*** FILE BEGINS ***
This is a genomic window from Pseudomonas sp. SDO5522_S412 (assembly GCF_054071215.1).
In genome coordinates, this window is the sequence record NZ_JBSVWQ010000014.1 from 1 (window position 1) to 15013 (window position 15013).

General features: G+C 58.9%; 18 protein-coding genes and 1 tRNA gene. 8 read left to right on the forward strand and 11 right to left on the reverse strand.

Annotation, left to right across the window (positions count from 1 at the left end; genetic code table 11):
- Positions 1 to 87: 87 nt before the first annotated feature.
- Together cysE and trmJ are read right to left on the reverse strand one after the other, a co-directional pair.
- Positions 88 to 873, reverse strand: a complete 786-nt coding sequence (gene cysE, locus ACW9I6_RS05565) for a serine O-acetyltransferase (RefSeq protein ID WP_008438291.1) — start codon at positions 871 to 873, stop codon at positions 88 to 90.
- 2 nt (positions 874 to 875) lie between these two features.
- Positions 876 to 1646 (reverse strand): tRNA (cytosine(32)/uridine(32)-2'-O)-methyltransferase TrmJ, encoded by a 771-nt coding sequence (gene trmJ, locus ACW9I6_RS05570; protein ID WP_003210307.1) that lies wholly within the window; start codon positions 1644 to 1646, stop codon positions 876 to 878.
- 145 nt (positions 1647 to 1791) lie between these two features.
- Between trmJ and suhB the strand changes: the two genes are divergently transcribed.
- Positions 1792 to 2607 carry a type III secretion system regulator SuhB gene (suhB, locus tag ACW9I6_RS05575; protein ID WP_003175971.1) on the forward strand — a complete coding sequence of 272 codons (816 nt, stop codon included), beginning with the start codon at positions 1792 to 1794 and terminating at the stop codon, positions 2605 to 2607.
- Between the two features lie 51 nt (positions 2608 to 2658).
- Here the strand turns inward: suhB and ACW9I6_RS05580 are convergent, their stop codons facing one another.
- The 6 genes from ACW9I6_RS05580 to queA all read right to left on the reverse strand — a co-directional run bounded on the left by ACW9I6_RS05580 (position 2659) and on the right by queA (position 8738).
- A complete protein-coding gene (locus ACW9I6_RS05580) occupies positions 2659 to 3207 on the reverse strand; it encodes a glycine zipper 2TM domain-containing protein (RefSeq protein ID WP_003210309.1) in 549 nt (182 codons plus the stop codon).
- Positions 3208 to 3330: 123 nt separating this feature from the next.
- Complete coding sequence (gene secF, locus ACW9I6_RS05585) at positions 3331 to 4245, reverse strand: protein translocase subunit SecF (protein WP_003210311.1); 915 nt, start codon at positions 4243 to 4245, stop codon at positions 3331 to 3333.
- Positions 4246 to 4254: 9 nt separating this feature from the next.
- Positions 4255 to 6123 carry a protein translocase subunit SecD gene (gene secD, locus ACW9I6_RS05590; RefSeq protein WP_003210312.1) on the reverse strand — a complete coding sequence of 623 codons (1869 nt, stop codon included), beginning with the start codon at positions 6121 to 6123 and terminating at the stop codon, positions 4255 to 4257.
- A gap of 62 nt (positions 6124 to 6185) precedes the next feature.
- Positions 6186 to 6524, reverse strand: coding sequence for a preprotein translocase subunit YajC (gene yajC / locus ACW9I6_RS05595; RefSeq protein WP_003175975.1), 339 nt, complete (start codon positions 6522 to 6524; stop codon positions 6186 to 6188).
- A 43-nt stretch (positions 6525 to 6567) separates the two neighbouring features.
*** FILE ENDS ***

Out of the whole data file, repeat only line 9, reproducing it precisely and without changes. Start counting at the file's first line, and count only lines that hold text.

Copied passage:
- Positions 876 to 1646 (reverse strand): tRNA (cytosine(32)/uridine(32)-2'-O)-methyltransferase TrmJ, encoded by a 771-nt coding sequence (gene trmJ, locus ACW9I6_RS05570; protein ID WP_003210307.1) that lies wholly within the window; start codon positions 1644 to 1646, stop codon positions 876 to 878.